Meningitis: Types, Symptoms and Treatment
We have 3 membranes that cover our brain and spinal cord, which are known as the meninges. When these membranes become inflamed, this is known as meningitis — a condition that affects as many as 1 million people worldwide each year. The most common form of meningitis is viral, though it can also commonly be bacterial in nature, and, rarely, parasitic or fungal. Below is a look at the how each of these forms of meningitis present themselves, the symptoms that you need to be aware of, precautions you should take, as well as information on how meningitis is treated.
Viral meningitis consists of as many as 85 percent of all meningitis cases and is related to the enterovirus family In addition, viral meningitis can also be caused as a result of other viruses, such as influenza, measles, mumps, HIV and the herpes simplex virus, as well as the West Nile virus. In many cases, when a virus is to blame for meningitis, it is usually quite mild and will often require no treatment. However, you may require in-patient care if you are considered high-risk, which includes newborns and infants, older adults, and those with weakened or already-compromised immune systems.
Bacterial meningitis, compared to viral meningitis, is much more severe, contagious, and if left untreated could be fatal. In fact, anywhere from 5 to 40 percent of children and 20 to 50 percent of adults with bacterial meningitis will die. Common types of bacteria that are linked to this type of meningitis include streptococcus pneumoniae (which is found in the respiratory tract, sinuses and nasal cavity), haemophilus influenza (which not only causes meningitis, but can also cause infection of the blood in addition to infectious arthritis, inflammation of the windpipe, and cellulitis), listeria monocytogenes (bacteria that is foodborne), and staphylococcus aureus (also found in the respiratory tract in addition to being found on the skin.)
Less common that viral and bacterial meningitis, parasitic meningitis is caused by parasites that are found in things like dirt and feces, as well as on animals and food (such as poultry, raw fish, and produce), and therefore, unlike both viral and bacterial meningitis, parasitic meningitis is not passed from person to person. There is a very rare type of parasitic meningitis that one can develop, known as amebic meningitis. This type of meningitis is caused when different types of ameba enter the body through the nose, often the result of swimming in contaminated water (such as a lake, river of pond.) Amebic meningitis can destroy brain tissue and result in very serious symptoms such as hallucinations and seizures. You are at an increased risk of parasitic meningitis if you live in or travel to certain parts of the world (such as parts of Asia and the Pacific Islands.)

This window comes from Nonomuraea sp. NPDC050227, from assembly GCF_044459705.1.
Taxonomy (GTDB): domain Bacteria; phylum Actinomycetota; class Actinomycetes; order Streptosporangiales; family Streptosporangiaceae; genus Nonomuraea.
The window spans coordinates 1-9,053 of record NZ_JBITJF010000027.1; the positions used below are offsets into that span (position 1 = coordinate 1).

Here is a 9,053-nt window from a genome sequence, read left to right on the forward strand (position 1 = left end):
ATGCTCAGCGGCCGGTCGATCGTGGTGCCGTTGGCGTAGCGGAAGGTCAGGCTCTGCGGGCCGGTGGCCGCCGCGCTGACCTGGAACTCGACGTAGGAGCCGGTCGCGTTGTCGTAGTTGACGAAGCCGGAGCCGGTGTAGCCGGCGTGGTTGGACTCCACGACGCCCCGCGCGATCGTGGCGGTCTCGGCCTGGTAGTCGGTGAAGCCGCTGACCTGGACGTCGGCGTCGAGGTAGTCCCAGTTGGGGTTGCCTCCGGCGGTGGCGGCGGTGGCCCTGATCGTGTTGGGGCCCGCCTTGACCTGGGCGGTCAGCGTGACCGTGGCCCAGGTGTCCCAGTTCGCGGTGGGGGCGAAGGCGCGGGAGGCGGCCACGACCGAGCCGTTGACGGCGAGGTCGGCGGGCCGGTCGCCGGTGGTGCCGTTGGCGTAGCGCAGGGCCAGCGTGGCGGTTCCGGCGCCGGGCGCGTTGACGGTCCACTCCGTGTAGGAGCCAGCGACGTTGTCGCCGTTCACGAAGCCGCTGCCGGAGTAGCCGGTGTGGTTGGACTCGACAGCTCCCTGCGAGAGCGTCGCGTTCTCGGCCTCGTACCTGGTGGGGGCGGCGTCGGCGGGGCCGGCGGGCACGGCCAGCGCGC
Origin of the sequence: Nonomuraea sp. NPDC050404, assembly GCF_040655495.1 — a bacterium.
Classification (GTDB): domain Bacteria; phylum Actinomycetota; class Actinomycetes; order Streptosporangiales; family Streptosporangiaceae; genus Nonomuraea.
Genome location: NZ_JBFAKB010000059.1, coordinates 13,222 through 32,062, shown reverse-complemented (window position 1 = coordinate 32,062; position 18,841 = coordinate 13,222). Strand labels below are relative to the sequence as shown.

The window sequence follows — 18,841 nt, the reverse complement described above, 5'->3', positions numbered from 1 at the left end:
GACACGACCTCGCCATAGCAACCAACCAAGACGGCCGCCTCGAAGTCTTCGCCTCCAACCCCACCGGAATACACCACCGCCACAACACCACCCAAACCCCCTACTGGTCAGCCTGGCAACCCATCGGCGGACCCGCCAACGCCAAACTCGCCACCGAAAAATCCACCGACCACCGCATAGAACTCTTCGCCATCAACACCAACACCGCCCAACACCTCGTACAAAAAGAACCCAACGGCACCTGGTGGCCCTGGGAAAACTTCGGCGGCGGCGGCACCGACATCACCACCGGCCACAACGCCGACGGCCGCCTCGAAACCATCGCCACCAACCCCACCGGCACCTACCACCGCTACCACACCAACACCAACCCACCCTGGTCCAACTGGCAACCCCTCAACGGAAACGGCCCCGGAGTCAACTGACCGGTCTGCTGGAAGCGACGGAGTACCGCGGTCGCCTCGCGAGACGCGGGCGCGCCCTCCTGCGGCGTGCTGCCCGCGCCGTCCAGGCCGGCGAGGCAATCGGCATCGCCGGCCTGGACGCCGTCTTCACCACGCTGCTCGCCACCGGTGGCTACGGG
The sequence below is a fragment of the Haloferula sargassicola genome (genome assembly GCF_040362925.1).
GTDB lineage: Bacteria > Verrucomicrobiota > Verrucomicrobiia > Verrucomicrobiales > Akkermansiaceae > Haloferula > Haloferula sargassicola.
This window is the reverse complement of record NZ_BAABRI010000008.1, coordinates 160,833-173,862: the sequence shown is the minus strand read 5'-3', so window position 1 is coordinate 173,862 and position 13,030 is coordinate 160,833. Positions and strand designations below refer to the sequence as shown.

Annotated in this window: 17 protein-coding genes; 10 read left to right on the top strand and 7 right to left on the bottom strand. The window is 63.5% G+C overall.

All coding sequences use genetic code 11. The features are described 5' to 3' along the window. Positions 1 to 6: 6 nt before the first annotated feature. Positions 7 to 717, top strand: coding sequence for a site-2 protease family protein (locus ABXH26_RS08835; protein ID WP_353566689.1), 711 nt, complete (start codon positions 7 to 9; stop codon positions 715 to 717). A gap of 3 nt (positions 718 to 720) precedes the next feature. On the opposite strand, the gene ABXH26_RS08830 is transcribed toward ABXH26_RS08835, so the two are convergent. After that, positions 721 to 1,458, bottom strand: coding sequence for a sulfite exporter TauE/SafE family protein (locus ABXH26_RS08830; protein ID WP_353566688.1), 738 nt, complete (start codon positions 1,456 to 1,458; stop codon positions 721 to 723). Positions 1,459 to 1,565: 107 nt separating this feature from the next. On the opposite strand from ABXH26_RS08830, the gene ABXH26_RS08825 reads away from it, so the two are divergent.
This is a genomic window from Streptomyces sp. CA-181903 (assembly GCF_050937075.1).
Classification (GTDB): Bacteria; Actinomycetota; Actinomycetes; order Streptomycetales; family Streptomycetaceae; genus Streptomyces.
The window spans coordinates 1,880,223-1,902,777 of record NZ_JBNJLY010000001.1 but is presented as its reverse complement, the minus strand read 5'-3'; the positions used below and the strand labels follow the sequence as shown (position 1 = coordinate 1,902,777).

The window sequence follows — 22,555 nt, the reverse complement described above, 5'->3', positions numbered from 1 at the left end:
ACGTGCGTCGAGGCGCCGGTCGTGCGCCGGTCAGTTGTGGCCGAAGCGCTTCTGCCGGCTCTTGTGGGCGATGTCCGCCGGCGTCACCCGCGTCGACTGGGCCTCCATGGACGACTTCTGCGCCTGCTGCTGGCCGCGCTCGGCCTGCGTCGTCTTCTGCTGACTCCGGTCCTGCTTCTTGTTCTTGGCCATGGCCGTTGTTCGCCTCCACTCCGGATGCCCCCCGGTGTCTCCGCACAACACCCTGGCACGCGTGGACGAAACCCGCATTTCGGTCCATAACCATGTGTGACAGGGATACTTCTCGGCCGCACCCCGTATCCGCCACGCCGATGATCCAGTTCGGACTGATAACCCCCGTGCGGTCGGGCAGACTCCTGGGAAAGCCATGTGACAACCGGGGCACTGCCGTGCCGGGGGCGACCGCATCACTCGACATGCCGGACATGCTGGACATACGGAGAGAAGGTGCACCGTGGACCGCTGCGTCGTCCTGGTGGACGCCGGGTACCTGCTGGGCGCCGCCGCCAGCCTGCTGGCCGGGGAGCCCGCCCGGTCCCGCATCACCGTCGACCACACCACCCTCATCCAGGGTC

Fungal meningitis is a rare type of meningitis that develops as a result of fungus infecting your body and spreading from the bloodstream to your brain and/or spinal cord. Funguses that are most commonly linked to fungal meningitis include Cryptococcus (found in dirt/soil contaminated with bird droppings), blastomyces (found in soil that is located in the midwestern part of the United States), histoplasma (also found in the midwestern part of the USA, in addition to environments that have been heavily contaminated with both bird and bat droppings), and coccidioides (found in soil located in the southwest United States, as well as both South and Central America.) The change of developing fungal meningitis is rare, though you can be at an increased risk if you have a weakened immune system or have been diagnosed with HIV or cancer.
Symptoms of Meningitis
Symptoms of viral, bacterial, parasitic and fungal meningitis can be similar, though they can also slightly differ. For example, infants and children with viral meningitis may become irritable, have a decreased appetite, increased fatigue, and fever, while adults can also develop these symptoms in addition to headaches, stiff neck, sensitivity to light, nausea, vomiting, and even seizures. The symptoms of bacterial meningitis will often develop much more suddenly, however, and can also include the aforementioned symptoms in addition to developing an altered mental state and skin that appears to have bruising. Based on how you feel, there is no way to tell whether you have viral or bacterial meningitis. However, bacterial meningitis can be deadly, therefore it’s important to let your physician know of any abnormal symptoms you’re experiencing.
Diagnosing and Treating Meningitis
Meningitis is often diagnosed through blood analysis as well as a spinal tap or lumbar puncture. The treatment you receive will depend upon the type of meningitis you have. Viral meningitis, for example, will usually go away on its own, though some patients may benefit from getting antiviral medications administered intravenously. Because bacterial meningitis can be severe and even fatal, patients diagnosed with this form of meningitis will require immediate hospitalization and be treated with intravenous antibiotics. When you have parasitic meningitis, doctors may choose to directly treat just the infection, just the symptoms, or both, depending on the parasitic cause, while fungal meningitis is treated with antifungal agents.
Originally published at http://alighahary.ca on April 24, 2019.